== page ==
Soon after the Facebook deal was announced, Reliance had launched its new commerce initiative JioMart on Facebook-owned WhatsApp. JioMart claims to be doing 250K orders per day in 200 cities where it was piloted in May. The platform is now evolving into an omnichannel platform to unite customers, kiranas and producers. JioMart will also start delivering electronics, pharmaceuticals, fashion and healthcare products soon.
This means the entry of a third major player in the Indian ecommerce space, which was until now dominated by Amazon and Flipkart who both collectively own 62% of Indian market. With WhatsApp being so familiar to Indians, JioMart would have great competitive advantage in ‘Bharat’. WhatsApp already has over 400 Mn users in India, JioMart has a huge base to target from the outset.
Facebook and Google aren’t the only big tech companies to get into a strategic partnership with Jio. Last year, Reliance Jio announced a partnership with Microsoft and its Azure cloud business to bring ‘free’ Jio connectivity and Jio-Azure cloud services for tech startups and small businesses in India by 2021.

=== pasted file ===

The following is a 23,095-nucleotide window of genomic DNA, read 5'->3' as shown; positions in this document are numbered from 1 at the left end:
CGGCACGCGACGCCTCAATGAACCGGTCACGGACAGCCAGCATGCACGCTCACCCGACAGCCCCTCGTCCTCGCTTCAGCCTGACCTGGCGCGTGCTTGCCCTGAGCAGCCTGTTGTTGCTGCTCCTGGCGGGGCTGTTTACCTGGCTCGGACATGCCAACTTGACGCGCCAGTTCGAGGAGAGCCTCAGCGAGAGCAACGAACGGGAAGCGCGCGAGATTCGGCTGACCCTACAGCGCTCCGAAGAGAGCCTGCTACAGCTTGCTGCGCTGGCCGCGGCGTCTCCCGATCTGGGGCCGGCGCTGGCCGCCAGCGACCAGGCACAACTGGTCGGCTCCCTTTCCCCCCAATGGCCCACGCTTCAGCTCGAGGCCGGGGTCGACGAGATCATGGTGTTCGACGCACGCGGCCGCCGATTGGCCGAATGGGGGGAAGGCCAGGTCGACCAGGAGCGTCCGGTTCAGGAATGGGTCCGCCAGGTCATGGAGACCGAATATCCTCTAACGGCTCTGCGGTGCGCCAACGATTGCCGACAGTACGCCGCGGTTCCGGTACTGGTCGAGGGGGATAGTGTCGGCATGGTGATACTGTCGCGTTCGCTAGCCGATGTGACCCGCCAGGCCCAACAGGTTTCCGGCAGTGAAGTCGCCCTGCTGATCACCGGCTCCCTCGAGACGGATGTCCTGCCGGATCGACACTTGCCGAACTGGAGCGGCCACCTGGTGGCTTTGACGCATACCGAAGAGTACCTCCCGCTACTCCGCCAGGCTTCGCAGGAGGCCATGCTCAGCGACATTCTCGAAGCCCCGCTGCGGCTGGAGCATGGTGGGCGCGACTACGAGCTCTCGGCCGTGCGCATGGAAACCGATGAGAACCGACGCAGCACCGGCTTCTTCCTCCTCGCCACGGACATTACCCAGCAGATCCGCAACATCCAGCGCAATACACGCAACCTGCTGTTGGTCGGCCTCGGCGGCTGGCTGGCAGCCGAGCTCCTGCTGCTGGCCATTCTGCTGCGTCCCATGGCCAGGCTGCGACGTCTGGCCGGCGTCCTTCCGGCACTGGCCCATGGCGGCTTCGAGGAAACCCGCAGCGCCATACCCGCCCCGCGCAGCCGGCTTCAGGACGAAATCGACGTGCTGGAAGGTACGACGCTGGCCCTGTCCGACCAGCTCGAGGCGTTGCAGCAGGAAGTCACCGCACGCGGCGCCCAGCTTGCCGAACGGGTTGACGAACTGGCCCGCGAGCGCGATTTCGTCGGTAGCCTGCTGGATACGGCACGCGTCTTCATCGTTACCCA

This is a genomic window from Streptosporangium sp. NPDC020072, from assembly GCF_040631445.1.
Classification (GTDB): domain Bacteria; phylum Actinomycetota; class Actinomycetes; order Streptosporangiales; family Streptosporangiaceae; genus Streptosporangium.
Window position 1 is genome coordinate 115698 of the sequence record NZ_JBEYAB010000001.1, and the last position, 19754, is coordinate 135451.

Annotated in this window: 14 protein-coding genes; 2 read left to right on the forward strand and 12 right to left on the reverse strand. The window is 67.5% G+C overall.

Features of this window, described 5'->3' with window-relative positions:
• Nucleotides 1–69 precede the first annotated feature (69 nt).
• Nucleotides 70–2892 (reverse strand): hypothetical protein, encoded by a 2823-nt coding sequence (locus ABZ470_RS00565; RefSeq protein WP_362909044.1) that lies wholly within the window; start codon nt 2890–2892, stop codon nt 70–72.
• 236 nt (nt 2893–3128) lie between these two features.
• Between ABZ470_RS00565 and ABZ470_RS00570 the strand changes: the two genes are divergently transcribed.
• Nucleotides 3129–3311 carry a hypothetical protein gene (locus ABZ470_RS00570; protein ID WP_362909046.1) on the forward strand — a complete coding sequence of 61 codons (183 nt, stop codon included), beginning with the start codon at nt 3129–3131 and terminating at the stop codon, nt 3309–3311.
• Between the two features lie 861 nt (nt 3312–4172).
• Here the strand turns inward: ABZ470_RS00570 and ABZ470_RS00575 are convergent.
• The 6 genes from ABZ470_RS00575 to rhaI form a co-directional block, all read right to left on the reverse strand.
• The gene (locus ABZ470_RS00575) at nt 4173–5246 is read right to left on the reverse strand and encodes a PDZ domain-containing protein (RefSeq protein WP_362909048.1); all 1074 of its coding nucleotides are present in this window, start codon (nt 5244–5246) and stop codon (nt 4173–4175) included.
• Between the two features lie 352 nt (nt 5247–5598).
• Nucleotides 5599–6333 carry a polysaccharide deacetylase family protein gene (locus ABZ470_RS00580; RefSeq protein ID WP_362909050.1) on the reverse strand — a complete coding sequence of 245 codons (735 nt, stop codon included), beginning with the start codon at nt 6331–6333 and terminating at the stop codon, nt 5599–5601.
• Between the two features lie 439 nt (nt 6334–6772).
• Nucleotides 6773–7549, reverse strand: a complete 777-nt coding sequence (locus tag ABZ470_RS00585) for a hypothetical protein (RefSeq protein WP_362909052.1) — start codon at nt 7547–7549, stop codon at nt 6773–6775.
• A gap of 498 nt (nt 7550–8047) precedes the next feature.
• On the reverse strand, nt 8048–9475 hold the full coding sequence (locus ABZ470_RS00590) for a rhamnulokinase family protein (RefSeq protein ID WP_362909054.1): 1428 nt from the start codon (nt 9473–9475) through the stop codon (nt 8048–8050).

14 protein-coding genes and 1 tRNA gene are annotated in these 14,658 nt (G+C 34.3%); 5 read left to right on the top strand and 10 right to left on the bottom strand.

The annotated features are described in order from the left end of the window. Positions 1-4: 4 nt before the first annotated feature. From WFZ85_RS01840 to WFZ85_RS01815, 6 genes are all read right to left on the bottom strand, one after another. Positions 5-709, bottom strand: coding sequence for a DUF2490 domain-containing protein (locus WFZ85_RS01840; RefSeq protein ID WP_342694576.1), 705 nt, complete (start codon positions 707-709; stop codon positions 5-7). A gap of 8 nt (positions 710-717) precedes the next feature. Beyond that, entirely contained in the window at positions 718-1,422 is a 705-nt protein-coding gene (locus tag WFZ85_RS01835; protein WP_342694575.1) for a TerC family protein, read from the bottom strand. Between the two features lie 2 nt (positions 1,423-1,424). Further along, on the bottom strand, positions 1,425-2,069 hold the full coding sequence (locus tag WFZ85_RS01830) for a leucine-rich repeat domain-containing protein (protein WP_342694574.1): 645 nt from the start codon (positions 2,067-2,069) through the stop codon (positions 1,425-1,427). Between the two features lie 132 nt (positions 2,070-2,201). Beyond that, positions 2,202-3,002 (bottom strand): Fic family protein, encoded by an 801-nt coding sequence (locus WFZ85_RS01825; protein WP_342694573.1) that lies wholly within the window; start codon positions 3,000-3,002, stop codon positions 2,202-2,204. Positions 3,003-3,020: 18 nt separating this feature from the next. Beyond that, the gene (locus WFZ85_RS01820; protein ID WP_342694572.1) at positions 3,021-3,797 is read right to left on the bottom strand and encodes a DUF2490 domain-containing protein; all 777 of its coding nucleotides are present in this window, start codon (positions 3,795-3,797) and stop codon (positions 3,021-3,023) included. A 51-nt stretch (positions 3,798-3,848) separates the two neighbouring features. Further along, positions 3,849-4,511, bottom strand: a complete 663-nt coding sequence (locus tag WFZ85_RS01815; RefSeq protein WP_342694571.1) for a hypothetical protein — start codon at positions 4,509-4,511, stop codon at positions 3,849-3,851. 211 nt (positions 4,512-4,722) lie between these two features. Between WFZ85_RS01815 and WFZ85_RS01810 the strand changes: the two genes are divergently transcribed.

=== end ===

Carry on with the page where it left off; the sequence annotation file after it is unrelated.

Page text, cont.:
With the Google partnership now cemented, three of the biggest tech giants in the world — Microsoft, Google and Facebook — have joined hands with India’s biggest conglomerate Reliance Industries.
Jio & The Startup Life
“I believe that there is no better partner for Indian startups than Jio,” Ambani said during the virtual address. He even said that Jio being a fairly new entity is “still very much a startup” and thus sees startups as its brothers-in-arms.